The drone also has a collision avoidance sensor on the front which prevents the drone from flying any closer than a few meters from a subject. If you try to send the drone forward when the drone senses something in the way, it will just hover in place.

DJI Mavic Pro Controller 

The Mavic Pro controller folds up to about the size of my iPhone 7. It has handy features like the takeoff button mentioned earlier, as well as other buttons like a video record button and the ability to change the position of the camera.

Like DJI’s other drones, the controller syncs with your smartphone via the DJI Go App to show you information about your flight while giving you a live, first-person view of what the drone’s camera is seeing directly on your iPhone.

I love that the controller has a built-in screen with notifications such as battery levels and information on whether the drone is ready to fly. While your smartphone will show this information via the DJI Go app, there may be instances where you don’t want to connect your smartphone (my very old iPhone battery dies in about 30 minutes, yikes!), so this serves as excellent backup.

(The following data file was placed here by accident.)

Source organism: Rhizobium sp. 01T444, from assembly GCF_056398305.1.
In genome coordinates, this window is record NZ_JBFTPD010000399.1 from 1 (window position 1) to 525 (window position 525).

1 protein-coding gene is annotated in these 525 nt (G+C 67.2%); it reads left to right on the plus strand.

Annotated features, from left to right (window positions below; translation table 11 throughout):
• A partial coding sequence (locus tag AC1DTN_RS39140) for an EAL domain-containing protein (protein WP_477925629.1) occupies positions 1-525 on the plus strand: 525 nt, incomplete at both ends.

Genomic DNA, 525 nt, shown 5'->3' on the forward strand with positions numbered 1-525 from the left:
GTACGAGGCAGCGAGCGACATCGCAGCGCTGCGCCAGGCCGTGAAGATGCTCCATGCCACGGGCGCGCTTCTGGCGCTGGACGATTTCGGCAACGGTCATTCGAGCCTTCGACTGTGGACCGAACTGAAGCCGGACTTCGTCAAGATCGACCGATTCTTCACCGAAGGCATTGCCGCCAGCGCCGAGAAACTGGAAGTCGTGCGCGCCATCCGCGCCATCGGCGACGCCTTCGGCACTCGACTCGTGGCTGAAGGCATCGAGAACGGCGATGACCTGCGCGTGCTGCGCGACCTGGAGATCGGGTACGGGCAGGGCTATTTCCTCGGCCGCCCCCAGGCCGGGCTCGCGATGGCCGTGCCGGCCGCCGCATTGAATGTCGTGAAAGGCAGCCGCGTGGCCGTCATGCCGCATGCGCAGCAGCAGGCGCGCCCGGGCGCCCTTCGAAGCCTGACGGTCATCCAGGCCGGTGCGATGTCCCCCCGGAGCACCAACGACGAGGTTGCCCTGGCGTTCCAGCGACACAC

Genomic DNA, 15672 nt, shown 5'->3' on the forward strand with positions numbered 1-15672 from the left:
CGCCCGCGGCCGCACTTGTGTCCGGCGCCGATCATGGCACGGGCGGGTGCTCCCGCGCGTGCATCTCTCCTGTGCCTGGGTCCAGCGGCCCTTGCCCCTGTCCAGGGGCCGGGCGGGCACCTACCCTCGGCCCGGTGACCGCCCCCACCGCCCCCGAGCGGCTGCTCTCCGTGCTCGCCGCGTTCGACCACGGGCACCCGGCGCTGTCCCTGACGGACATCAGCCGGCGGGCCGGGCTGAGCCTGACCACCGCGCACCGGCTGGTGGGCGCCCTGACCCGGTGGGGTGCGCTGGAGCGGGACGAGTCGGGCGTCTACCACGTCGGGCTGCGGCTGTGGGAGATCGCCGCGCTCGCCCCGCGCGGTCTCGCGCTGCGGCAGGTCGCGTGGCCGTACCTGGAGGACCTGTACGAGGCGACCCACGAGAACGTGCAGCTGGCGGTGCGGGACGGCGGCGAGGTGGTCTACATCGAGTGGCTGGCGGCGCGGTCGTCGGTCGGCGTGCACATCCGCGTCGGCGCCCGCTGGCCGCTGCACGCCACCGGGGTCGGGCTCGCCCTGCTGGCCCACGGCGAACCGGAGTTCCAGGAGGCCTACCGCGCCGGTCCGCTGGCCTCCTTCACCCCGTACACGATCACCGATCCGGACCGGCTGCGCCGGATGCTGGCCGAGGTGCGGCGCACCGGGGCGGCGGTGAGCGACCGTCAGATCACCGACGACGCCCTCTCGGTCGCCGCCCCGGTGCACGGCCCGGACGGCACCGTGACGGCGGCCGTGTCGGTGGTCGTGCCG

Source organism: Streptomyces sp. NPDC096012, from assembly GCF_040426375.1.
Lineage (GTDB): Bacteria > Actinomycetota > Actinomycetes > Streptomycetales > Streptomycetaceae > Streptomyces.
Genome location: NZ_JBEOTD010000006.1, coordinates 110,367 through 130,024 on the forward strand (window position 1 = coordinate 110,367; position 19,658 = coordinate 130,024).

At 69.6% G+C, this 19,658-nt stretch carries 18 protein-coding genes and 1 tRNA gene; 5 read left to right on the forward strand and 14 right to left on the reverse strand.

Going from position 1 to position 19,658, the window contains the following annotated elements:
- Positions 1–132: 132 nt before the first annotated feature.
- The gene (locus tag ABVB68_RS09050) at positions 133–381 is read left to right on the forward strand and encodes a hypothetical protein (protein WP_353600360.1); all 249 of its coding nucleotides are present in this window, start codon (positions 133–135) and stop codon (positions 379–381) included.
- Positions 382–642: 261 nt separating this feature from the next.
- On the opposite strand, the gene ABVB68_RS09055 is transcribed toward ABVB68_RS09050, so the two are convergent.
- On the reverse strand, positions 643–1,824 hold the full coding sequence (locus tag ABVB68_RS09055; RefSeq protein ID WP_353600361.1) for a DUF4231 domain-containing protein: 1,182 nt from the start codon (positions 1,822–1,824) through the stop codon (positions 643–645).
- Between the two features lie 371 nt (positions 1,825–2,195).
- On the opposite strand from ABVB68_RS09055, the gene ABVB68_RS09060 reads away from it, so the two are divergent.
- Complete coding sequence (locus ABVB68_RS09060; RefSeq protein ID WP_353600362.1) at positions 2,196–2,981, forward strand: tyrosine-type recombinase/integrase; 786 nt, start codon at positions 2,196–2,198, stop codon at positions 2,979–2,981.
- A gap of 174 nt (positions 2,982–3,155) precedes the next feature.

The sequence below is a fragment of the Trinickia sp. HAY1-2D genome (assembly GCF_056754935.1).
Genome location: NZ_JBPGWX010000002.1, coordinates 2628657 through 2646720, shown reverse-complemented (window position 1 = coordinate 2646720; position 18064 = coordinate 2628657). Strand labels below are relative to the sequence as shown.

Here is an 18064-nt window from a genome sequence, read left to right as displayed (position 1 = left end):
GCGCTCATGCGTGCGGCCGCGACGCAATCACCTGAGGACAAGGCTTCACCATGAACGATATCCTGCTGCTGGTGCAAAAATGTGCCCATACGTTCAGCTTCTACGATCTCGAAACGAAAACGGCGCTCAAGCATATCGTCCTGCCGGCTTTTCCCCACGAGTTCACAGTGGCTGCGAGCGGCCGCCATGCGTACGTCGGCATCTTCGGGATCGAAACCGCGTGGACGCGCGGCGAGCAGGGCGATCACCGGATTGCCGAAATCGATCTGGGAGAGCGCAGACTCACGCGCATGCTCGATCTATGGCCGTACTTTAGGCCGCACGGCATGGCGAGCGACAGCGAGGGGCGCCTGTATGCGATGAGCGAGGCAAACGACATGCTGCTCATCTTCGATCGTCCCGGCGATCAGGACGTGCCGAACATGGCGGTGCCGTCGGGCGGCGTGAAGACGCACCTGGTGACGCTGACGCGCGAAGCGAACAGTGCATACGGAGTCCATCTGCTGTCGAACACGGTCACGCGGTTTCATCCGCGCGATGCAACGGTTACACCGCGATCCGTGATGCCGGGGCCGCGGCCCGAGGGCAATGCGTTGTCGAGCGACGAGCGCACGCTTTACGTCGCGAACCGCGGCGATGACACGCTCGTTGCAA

DJI Mavic Pro Review: Final thoughts

Unless you need marginally better video quality, I don’t see why you would purchase the Phantom 4 over this.

As far as whether to purchase a cheaper drone like the $439 Phantom 3 Standard or the $699 Autel X-Star, that’s really up to your own financial situation. While the video quality is about the same on the Mavic and the X-Star, with the Mavic you’re really paying for the convenience of portability. For $300 more than the X-Star, the Mavic gives you the ability to really bring your drone anywhere. I’ve already taken the Mavic on more flights than a lot of the other drones I’ve owned only because it’s so convenient to take with me.